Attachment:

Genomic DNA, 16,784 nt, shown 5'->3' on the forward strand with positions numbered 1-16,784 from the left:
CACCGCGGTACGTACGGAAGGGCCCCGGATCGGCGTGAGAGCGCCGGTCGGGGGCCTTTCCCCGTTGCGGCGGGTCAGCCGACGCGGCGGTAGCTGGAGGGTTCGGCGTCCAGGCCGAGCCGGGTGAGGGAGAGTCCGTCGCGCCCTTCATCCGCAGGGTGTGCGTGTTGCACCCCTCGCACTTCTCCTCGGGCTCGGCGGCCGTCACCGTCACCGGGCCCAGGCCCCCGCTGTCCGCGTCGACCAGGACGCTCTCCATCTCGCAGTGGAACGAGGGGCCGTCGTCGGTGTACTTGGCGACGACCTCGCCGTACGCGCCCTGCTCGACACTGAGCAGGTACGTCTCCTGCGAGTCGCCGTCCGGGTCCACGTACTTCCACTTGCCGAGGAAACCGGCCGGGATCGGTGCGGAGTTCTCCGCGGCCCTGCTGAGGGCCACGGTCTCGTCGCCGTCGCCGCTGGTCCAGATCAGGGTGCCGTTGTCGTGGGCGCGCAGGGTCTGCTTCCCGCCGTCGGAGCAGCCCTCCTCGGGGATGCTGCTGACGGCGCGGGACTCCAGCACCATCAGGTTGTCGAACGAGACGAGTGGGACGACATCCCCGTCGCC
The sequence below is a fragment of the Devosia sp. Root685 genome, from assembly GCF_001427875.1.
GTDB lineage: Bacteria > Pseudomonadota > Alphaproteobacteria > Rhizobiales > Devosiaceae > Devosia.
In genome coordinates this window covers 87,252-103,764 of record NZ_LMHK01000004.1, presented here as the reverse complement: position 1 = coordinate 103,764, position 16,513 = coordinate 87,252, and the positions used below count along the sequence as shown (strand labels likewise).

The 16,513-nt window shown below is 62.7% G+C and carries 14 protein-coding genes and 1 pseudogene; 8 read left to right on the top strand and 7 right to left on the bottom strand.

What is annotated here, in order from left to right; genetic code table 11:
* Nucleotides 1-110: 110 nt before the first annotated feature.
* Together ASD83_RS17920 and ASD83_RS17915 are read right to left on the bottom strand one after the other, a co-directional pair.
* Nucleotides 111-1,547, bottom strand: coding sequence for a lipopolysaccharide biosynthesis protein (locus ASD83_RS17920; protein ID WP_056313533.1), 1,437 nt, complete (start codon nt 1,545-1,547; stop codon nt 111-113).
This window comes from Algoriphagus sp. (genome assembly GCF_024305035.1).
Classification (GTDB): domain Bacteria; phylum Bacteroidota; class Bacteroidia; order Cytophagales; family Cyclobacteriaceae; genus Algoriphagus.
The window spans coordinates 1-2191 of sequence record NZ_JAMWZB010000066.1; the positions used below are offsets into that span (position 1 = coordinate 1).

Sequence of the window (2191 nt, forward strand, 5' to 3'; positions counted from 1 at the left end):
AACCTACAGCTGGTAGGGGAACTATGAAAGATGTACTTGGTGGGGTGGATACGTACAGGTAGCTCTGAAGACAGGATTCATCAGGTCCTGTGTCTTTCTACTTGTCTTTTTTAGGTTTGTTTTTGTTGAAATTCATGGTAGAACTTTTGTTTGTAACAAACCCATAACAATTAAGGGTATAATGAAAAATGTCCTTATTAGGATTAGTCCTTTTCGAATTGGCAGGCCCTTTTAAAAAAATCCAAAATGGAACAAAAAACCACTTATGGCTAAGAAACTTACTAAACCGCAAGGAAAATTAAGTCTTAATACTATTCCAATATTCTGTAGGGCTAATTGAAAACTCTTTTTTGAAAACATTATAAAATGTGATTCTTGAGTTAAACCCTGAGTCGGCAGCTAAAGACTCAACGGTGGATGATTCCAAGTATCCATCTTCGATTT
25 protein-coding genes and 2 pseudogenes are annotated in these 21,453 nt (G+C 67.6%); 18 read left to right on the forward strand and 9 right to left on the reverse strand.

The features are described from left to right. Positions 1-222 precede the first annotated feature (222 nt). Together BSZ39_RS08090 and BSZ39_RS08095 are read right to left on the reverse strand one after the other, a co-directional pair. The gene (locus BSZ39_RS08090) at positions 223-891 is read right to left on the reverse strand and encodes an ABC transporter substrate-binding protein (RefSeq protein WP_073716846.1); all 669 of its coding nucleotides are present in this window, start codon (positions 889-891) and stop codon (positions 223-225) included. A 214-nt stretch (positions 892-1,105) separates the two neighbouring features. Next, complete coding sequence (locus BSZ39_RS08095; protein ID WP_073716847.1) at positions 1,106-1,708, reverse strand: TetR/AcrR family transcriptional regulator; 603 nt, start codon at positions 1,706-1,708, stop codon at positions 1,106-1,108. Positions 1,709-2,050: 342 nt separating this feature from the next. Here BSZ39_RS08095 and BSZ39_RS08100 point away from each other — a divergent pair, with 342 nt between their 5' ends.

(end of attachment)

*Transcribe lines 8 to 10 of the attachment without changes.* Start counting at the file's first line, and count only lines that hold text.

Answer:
* Nucleotides 1-110: 110 nt before the first annotated feature.
* Together ASD83_RS17920 and ASD83_RS17915 are read right to left on the bottom strand one after the other, a co-directional pair.
* Nucleotides 111-1,547, bottom strand: coding sequence for a lipopolysaccharide biosynthesis protein (locus ASD83_RS17920; protein ID WP_056313533.1), 1,437 nt, complete (start codon nt 1,545-1,547; stop codon nt 111-113).